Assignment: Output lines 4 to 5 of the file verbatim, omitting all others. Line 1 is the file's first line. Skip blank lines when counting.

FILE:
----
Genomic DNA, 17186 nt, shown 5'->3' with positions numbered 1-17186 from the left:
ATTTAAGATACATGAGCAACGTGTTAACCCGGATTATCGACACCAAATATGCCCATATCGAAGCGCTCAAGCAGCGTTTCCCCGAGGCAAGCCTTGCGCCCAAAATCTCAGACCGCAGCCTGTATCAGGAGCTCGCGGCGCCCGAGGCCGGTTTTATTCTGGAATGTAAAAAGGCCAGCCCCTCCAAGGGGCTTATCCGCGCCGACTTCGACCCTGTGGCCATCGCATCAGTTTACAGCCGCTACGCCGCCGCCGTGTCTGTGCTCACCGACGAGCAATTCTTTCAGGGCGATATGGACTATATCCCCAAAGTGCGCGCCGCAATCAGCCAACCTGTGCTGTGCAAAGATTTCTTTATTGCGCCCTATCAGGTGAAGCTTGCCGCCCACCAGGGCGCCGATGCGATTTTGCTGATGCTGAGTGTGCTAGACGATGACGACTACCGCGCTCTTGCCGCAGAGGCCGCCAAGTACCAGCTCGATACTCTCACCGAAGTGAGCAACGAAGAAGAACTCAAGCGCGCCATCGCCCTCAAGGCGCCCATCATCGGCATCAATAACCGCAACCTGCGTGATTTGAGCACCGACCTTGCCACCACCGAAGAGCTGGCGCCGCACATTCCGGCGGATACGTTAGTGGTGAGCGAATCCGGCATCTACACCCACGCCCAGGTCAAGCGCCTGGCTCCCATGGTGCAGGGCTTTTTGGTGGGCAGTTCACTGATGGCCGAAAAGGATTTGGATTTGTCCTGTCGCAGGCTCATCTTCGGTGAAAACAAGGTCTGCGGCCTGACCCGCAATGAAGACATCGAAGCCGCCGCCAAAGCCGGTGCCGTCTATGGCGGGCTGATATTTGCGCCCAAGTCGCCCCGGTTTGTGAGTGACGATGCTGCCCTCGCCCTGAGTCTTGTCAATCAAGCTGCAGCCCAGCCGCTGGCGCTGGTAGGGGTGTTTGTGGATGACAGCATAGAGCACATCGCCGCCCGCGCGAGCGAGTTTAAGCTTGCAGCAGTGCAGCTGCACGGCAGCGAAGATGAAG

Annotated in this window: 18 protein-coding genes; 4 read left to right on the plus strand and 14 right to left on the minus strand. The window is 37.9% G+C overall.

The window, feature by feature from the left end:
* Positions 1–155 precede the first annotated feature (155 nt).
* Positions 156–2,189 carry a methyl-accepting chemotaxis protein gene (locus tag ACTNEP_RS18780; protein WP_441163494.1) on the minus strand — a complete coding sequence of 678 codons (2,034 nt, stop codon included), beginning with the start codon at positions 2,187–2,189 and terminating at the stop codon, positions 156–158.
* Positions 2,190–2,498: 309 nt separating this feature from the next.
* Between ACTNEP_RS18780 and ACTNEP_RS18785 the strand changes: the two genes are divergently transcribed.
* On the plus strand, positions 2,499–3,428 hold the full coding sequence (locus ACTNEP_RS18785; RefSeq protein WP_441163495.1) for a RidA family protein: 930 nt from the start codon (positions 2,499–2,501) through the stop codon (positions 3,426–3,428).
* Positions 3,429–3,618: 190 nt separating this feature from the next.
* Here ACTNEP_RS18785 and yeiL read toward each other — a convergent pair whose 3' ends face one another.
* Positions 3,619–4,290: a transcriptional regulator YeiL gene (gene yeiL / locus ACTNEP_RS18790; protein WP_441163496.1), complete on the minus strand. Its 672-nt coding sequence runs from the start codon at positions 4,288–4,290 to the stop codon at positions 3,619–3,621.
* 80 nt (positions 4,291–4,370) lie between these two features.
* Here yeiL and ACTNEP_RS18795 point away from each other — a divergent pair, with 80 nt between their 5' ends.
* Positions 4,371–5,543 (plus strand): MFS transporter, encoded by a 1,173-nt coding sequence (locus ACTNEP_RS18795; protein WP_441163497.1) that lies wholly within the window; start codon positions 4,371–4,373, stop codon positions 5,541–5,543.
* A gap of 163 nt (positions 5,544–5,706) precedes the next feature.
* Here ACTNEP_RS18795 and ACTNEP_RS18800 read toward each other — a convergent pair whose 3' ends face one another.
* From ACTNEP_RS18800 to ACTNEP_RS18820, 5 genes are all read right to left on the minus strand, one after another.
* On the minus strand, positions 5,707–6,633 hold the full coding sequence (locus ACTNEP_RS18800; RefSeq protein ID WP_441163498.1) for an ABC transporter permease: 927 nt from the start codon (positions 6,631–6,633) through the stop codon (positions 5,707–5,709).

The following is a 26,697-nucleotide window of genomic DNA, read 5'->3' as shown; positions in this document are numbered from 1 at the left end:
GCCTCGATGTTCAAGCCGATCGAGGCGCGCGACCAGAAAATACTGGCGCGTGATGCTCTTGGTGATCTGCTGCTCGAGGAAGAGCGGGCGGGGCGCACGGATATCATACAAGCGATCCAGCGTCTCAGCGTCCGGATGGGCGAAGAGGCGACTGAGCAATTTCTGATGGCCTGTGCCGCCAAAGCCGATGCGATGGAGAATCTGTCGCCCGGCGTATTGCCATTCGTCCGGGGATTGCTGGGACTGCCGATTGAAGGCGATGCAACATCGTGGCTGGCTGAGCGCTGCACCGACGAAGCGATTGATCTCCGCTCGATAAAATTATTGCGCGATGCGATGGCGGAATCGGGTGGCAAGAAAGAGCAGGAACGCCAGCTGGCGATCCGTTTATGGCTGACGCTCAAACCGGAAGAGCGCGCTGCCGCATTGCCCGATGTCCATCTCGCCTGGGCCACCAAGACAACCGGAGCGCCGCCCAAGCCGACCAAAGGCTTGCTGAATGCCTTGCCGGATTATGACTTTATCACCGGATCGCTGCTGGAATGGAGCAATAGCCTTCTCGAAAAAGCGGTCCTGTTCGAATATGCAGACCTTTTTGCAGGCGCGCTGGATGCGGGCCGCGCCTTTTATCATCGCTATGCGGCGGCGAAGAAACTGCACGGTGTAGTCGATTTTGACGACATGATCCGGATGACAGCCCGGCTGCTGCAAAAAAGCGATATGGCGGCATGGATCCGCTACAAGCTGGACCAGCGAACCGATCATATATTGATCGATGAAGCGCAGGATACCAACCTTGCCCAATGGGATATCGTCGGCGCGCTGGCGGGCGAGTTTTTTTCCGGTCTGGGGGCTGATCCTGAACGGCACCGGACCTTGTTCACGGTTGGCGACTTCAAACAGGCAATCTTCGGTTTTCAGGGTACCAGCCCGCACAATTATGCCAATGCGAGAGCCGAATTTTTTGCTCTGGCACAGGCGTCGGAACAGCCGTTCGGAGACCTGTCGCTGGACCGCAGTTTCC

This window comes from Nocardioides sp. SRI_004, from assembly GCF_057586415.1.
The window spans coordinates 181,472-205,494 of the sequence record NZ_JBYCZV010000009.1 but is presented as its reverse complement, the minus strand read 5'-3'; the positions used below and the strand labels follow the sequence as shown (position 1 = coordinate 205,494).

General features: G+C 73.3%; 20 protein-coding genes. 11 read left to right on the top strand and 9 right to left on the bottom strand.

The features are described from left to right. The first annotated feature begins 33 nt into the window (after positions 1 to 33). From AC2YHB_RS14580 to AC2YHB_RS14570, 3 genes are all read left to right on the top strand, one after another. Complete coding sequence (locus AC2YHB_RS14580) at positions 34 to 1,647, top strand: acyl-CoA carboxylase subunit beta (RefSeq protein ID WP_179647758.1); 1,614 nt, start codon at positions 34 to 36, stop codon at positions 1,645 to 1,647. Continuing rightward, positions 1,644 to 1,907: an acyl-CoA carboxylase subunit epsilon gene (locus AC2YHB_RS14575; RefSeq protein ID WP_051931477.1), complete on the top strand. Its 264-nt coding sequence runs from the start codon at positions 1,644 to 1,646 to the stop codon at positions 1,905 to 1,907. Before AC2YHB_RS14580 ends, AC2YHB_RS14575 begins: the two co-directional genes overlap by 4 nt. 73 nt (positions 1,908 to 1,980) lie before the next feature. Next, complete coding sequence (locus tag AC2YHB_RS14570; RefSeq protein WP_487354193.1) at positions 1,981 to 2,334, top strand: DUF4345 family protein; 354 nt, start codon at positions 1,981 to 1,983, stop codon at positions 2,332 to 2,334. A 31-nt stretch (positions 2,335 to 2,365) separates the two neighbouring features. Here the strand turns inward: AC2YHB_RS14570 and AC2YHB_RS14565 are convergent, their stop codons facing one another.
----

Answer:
The window, feature by feature from the left end:
* Positions 1–155 precede the first annotated feature (155 nt).